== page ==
The first section of the Skyline Trail is paved which really helps with dust and erosion given it’s high use. Notice the marmot laying on the big rock in foreground.

The marmots are such portrait hams.

This was a flower power tour.

The lupine smelled strongly of grape jelly.

We had a few snow patches to hike through and were wishing we’d carried our microspikes.

This is the Nisqually Glacier. Notice the waterfall.  There are 25 major glaciers on Mount Rainier and numerous unnamed snow or ice patches, which cover about 35 square miles.

Nothing like Glacier Lilies to accompany the Nisqually Glacier.

Trail reality . . . we definitely weren’t alone. Funny this viewpoint is of the Goat Rock wilderness where Joan had hiked the PCT the previous week (link), and where I’ve hiked two times previously.

I was thrilled to find Sky Pilots (Jacob’s Ladder).

Water water everywhere, fields of green and loads of floral color.

This was my third day in a row to hike. I was beyond excited about my performance and recovery.

DATE(S) HIKED: July 25, 2021

RESOURCES:

Other Jaunts in Washington (link) including the Wonderland Trail (link)

CA – Lassen Volcanic National Park, Paradise Meadows (June 2021)

What happens when you don’t use your resources like maps and books to plan a trip? Well you might end up making it harder than necessary. This wasn’t my first time to visit Paradise Meadows which is connected by two trailheads. The Hat Lake trailhead starts at 6,400′ while the Terrace Lake trailhead starts at 8,000′. Paradise Meadows sits about 7,000′. For me I’d rather hike the uphill on the way than in reverse. So you can guess the “mistake” I made on this day.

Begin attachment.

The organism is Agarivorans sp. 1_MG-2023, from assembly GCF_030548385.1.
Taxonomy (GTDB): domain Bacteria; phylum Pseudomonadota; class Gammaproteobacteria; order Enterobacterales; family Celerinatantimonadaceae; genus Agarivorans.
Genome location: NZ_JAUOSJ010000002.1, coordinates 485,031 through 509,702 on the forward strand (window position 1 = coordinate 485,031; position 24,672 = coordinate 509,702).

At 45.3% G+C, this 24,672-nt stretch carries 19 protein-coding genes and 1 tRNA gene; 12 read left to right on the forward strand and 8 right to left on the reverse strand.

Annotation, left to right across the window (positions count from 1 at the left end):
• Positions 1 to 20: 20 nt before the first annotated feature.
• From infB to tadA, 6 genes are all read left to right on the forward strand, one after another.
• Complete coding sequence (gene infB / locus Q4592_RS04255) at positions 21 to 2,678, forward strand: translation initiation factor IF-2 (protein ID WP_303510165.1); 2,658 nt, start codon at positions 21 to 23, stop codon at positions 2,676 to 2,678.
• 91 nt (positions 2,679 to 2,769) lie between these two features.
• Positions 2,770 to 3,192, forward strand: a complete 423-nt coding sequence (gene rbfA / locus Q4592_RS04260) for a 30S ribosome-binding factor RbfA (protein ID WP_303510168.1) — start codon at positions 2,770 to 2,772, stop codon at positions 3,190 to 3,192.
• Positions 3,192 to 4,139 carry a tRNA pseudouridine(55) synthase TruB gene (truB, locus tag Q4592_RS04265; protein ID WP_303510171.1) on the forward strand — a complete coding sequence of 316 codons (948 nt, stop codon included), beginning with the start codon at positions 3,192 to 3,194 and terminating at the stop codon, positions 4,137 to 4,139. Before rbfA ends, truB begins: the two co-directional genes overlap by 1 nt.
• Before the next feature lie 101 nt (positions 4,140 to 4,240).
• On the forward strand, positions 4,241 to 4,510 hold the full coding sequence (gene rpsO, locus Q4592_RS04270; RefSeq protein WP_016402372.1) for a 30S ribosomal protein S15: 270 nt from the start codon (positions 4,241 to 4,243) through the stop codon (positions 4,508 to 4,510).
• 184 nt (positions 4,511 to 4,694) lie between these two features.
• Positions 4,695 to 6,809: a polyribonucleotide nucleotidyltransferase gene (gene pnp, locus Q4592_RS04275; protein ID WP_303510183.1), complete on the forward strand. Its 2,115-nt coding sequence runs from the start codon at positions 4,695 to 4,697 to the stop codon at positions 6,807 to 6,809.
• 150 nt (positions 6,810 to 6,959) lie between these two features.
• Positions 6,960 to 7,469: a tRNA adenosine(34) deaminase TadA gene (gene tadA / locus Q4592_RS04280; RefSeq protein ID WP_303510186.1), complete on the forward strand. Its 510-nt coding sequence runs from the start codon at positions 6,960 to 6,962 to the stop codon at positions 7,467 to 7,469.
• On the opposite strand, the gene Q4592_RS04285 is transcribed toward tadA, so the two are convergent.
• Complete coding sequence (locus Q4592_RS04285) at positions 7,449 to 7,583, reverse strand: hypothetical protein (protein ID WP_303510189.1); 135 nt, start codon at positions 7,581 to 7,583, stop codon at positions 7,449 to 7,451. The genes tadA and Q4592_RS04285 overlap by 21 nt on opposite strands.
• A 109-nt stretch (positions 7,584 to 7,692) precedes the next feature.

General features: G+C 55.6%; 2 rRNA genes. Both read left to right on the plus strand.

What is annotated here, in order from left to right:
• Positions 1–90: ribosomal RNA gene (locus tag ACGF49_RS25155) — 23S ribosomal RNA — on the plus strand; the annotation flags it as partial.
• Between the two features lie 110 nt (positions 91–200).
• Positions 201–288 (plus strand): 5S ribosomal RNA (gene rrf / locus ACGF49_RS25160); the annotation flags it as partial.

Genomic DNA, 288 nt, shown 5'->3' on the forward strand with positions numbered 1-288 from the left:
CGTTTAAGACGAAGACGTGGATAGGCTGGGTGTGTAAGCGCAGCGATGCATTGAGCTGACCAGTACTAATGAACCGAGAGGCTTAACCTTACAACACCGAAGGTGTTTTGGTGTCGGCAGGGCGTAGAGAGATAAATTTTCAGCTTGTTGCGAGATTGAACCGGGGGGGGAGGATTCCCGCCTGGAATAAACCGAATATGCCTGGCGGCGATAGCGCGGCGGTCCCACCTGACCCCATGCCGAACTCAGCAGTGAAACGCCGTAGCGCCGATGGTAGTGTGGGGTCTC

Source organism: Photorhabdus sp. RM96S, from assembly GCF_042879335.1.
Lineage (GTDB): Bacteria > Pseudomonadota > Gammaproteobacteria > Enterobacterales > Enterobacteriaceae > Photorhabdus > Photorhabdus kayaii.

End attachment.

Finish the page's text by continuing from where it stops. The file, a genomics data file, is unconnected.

If I wasn’t still recovering from knee surgery and feeling tubby and out of shape, it wouldn’t have been such a big deal.

According to my guidebook, “Paradise Meadow(s) is one of the supreme wildflower gardens in the park. . . . ablaze with color from a host of wildflowers, which typically reach the height of bloom from late July to early August.” Once again a little advance reading might have been helpful because this is the meadow I found in mid June.

I found a few blooms like these bright paintbrush.

The bees were quite happy.

Bog orchid and paintbrush.

I found purple and white varieties of monk’s hood.

Monkeyflower

I’m going to call this the highlight of my day as I don’t think I’ve seen previously. According to my Seek app, this is California Jacob’s Ladder aka Sky Pilot, Polemonium californicum.

Notice the bee flying away in previous shot.

Look at those details.

Just above Paradise Meadow is this view of Badger Mountain, West Prospect Peak and Prospect Peak.

You also get some different views of Lassen Peak along the upper trail.

Reading Peak is also visible.

Lupine was the predominant bloom along the trail.

I believe this is Cobwebby paintbrush.

I was grateful for these snow patches as I got quite warm ascending those 1,000 feet in less than 2 miles.

A friend shared photos she took on her recent jaunt so I was expecting to find the same. I was a little disappointed in my finds, but looking back at photos I feel more accomplished.

Nevertheless I decided to stop at King’s Creek Picnic area to explore the wet areas near the creek. I was pleased to find a nice collection of fawn lilies, even if they were at end of life.

There were mass displays of mountain heather.

First of the season Lassen Paintbrush, Castilleja lassenensis. This was the only group I saw blooming.

Just remember pick your poison. If you prefer hiking uphill first then use the Hat Lake trailhead; if down first is your preference then start at the Terrace Lake trailhead. The bonus is a stop at the end for a swim in Terrace or Shadow Lakes. As for Hat Lake, it’s just a mirage of days gone by and you’ll be disappointed if you count on that option for an end-of-hike swim. Of course for those a bit more ambitious I recommend starting at the Hat Lake trailhead, visiting Paradise Meadows and then at least Terrace and Shadow Lakes before reversing direction or coordinating with a second vehicle.

Other nearby jaunts: